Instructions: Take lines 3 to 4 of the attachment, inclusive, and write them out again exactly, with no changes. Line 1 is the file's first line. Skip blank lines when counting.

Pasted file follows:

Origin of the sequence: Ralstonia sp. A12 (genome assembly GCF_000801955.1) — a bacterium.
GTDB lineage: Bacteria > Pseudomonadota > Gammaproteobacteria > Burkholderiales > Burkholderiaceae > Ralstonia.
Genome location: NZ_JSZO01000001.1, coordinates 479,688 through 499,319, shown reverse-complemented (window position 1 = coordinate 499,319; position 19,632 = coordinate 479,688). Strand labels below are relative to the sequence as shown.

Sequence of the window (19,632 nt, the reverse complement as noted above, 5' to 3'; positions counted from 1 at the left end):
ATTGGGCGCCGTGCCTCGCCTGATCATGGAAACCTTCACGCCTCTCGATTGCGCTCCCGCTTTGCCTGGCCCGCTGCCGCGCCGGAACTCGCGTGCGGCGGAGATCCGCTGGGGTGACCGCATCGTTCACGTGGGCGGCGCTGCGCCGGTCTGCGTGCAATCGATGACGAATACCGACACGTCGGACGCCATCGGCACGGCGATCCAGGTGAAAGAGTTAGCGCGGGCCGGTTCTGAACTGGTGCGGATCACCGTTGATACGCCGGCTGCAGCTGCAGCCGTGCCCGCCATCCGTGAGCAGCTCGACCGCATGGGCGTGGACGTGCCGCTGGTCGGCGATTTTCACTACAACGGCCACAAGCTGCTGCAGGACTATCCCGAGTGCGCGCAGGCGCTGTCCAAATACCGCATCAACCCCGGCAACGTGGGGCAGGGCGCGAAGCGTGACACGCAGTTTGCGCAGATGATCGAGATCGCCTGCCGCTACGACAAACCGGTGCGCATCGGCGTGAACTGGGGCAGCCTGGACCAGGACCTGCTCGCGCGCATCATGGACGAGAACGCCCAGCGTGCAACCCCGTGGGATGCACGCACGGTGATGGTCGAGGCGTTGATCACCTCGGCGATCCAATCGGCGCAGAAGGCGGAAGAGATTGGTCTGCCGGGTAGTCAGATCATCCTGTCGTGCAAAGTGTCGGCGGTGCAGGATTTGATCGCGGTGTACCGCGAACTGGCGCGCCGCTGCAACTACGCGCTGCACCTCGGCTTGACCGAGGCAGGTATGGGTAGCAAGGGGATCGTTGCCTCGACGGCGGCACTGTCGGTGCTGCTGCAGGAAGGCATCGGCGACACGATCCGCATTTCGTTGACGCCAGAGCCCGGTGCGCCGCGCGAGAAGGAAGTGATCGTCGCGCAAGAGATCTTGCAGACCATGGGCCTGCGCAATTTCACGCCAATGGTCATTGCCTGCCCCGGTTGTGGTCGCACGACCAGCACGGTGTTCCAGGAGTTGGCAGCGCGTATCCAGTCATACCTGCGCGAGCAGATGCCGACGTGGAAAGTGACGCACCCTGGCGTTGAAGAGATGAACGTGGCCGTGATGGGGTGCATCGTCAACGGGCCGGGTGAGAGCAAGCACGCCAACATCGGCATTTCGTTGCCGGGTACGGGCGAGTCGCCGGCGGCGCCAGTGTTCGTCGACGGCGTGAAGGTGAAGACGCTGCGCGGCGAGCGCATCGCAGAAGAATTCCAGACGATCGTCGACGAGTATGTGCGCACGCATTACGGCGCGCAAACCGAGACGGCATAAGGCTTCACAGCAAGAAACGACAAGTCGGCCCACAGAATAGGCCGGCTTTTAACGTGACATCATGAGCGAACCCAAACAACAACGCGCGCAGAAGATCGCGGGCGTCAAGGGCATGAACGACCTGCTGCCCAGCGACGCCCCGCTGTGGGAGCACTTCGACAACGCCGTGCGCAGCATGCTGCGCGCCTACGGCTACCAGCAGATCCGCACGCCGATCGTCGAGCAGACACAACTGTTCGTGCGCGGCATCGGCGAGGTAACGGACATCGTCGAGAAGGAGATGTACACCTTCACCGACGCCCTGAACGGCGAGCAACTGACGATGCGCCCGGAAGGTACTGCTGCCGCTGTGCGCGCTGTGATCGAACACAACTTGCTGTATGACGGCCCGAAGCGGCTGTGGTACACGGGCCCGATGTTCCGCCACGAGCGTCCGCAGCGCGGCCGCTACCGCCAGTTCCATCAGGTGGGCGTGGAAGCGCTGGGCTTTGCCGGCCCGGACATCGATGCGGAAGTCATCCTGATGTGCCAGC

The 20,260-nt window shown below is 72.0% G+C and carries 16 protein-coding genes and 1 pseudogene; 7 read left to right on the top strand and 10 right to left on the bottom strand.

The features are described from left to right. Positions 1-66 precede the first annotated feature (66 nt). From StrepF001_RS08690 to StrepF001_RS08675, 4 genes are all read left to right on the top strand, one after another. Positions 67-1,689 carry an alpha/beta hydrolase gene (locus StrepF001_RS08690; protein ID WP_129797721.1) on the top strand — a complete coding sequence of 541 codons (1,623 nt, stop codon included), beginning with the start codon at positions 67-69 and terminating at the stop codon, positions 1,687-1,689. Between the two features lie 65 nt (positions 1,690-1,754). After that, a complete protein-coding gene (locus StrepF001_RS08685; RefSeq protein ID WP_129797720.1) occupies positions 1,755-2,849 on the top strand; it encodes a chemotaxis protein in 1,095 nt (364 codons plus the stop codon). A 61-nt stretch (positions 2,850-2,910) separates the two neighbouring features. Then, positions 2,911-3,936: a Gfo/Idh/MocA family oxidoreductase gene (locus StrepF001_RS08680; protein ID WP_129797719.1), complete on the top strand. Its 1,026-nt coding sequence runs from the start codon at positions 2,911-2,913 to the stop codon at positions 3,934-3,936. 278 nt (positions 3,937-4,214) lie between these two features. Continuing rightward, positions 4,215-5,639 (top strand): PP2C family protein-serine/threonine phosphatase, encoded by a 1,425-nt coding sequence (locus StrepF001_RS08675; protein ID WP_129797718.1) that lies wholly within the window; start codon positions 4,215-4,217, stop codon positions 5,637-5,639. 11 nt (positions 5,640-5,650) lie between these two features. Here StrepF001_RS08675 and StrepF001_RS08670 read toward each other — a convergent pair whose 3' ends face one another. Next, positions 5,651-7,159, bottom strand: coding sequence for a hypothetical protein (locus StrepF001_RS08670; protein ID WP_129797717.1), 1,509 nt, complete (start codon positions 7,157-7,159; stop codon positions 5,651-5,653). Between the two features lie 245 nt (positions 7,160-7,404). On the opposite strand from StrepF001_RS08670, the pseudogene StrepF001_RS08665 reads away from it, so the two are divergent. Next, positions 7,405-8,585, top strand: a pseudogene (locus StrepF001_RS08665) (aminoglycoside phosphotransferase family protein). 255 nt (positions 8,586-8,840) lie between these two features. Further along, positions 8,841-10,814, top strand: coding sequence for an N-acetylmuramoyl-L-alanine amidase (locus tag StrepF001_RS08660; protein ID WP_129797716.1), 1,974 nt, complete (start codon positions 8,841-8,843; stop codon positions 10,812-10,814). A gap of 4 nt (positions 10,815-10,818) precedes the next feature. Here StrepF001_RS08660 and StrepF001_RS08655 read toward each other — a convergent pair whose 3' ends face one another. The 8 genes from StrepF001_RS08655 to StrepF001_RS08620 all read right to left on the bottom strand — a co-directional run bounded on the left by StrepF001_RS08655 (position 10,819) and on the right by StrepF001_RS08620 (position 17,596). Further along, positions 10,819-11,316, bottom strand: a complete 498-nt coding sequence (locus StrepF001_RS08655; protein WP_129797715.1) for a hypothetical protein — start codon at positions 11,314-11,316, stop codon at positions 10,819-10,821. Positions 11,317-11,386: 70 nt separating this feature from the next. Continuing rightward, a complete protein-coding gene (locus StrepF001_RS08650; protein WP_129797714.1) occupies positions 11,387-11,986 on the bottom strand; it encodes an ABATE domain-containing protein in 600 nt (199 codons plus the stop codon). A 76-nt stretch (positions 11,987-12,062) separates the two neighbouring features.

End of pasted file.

Genome location: NZ_JSZO01000001.1, coordinates 479,688 through 499,319, shown reverse-complemented (window position 1 = coordinate 499,319; position 19,632 = coordinate 479,688). Strand labels below are relative to the sequence as shown.

Sequence of the window (19,632 nt, the reverse complement as noted above, 5' to 3'; positions counted from 1 at the left end):